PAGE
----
England’s success in this summer’s football World Cup has been largely attributed to the team psychologist Pippa Grange, who replaced traditional ideas of locker room conduct with openness and intimacy. It is not uncommon for players to join a university sports team, undergo the initiation but drop out later due to the tone of the club established by the initiation. Grange is an example of how this does not have to be the case.
The strong association that many sports have with such initiations is turning away many players from even considering competing at the university level. Last October, Steve Grainger, the development director of the Rugby Football Union, said that the prevalence of initiations is “changing people’s perception of the game”. The type of initiation a club performs is indicative of the club’s culture itself — it is not the principle of the event that is necessarily problematic, but the mentality that fosters it.
This culture is often bound up in tradition, particularly relating to gender and the history of the sport. Often it is the ‘boarding school sports’ such as rugby and hockey that host the most demanding initiations. Likewise, women’s sports, having been established more recently are usually more progressive in their approach to initiations, although this difference may simply be eating baby food rather than vomit.
Initiations are most prominently criticised for being unsafe, primarily due to excess alcohol consumption. In 2006, student Gavin Britton died of alcohol poisoning at a University of Exeter golf initiation, and every year students across the country have to have their stomachs pumped. Almost all initiations at Edinburgh hold drinking at their core, as is the case for almost all other types of socialising at university.
Last year, a first year was hospitalised after being found passed out in the road by a police officer, having been abandoned by his team following an order to drink excessively. He says he could have been hit by a car and killed. A further source stated that during one initiation, bin-bag wearing freshers raced to finish bottles of lambrini taped to their hands, their bin-bag outfits acting as bibs for their vomit. Upon climbing Arthur’s Seat blindfolded, wearing only a swimming costume, further orders given included more drinking, physical exertion and consumption of vomit.
On another occasion, a friend of this source was discovered outside his accommodation showing early stages of hypothermia. Whilst many an initiation goes ahead with plentiful drinking and no such issues, the question of with whom responsibility lies when it comes to establishing a safe yet social balance is key. Said fresher attributes his extreme inebriation not to his teammates themselves, but to his own preconceptions of owing the team and having to impress them. In either case, an expectation was established and a group psychology distorted his decision-making. He believes that “an initiation is always dangerous”.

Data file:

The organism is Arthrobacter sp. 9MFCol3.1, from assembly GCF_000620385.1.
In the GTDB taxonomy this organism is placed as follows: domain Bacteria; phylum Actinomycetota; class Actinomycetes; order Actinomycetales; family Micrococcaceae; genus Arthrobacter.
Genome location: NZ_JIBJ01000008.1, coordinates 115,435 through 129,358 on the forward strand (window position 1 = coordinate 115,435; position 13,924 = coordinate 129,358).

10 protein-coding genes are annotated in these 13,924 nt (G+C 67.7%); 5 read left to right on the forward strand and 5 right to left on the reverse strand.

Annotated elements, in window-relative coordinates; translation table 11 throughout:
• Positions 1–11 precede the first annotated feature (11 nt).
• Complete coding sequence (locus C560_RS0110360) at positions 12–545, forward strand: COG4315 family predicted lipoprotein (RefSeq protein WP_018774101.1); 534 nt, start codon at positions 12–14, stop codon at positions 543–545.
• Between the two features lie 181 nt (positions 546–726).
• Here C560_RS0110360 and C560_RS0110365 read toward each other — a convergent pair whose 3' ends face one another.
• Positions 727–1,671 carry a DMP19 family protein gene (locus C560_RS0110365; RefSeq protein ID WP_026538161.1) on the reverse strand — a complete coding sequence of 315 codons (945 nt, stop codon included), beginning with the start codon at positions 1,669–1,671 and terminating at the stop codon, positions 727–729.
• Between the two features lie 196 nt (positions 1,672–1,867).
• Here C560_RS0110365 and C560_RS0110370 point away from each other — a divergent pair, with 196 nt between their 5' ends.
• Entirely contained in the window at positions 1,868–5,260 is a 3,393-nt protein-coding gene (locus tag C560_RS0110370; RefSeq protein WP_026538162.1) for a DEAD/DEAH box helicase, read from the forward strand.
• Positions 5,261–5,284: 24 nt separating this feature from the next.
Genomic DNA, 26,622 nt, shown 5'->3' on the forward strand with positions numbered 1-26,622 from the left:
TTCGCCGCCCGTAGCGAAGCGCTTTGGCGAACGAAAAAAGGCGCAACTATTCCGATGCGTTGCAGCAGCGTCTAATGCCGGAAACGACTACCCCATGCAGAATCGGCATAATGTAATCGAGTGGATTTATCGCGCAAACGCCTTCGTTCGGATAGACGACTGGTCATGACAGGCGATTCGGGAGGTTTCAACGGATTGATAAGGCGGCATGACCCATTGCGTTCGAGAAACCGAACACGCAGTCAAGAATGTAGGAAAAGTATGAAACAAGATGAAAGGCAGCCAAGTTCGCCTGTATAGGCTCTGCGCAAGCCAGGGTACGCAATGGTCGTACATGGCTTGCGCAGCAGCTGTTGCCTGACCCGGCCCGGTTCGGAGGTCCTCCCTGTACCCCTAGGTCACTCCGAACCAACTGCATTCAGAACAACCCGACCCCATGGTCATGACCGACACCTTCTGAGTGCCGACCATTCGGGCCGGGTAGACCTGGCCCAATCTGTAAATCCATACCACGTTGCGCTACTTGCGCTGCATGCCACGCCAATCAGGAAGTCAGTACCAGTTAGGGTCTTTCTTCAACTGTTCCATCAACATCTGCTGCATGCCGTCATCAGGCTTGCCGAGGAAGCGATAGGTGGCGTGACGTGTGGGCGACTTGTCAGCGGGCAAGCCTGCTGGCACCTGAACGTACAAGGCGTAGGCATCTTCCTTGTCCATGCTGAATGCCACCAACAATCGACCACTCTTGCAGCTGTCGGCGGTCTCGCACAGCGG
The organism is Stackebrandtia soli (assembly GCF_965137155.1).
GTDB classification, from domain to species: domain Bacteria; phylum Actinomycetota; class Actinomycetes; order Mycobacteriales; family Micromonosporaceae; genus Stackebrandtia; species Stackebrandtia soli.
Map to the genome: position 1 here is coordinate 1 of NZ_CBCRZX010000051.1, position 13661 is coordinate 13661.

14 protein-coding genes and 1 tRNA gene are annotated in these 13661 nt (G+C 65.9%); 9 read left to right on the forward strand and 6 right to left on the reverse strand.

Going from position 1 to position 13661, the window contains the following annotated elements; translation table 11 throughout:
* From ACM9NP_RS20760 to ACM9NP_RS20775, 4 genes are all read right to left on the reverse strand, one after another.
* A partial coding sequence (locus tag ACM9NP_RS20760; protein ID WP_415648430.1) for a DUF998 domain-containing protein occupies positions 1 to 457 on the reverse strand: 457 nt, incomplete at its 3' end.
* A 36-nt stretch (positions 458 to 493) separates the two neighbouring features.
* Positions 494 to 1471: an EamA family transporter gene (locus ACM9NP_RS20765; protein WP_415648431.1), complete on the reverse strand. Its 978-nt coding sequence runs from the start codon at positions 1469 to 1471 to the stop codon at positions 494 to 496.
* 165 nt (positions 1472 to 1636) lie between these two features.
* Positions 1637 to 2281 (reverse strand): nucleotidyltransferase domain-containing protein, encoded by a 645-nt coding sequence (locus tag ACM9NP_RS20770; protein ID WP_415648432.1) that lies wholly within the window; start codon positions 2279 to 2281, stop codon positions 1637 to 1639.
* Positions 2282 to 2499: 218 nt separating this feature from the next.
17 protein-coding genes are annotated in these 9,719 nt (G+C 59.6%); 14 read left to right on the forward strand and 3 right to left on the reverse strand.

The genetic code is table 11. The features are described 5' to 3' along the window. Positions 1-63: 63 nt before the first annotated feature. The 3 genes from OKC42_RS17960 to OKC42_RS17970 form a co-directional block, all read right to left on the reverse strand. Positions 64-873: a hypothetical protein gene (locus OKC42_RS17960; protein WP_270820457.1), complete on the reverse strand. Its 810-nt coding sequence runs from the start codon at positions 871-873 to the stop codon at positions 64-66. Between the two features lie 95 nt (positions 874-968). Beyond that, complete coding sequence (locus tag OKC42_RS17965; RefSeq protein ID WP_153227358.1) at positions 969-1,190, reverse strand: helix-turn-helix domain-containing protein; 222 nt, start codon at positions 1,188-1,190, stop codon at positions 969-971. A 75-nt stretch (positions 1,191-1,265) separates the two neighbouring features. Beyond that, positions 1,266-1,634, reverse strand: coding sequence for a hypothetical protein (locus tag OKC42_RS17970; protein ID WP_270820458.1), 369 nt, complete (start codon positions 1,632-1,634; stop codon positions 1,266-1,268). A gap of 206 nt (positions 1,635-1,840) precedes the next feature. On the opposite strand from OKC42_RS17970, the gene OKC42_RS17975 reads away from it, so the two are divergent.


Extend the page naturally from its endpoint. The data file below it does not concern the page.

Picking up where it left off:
Conversely, many initiates maintain that with responsible seniors orchestrating the event a balance can be struck in regard to safe alcohol consumption. One player reports that their team, although encouraging drinking via challenges and forfeits, takes a progressive stance towards alcohol safety, ensuring that the evening is a night to be remembered, not one that cannot be. Even a player whose initiation consisted of perpetually throwing up from alcohol poisoning maintains that, due to the care of seniors, a balance was well struck. Risk lies in the normality of this extreme consumption, especially for new students. Freshers may have limited experience with alcohol or varying tolerances unknown to instructive seniors. This naïvety paired with a desire to please makes the role of the ‘responsible’ senior a potentially life-threatening task, with little to no accommodation made for non-drinking students.
Despite being forbidden by Sports Union policy, initiations will continue to go on at Edinburgh as long as there are clubs to host them. Yet one may question the Edinburgh University Sports Union’s phrasing of such a stark ban. How does one differentiate a team’s introductory social from a night of alcohol abuse and degradation?
The responsibility lies with teams to consider what kind of environment they want to offer prospective players, even if that means renouncing age-old traditions. The principle of an initiation is to unite, and when one does so it is a success. However, what may be seen as a core necessity may in fact be damaging to not only the club itself, but the entire culture of the sport.
Image: Ben_Kerckx via Pixabay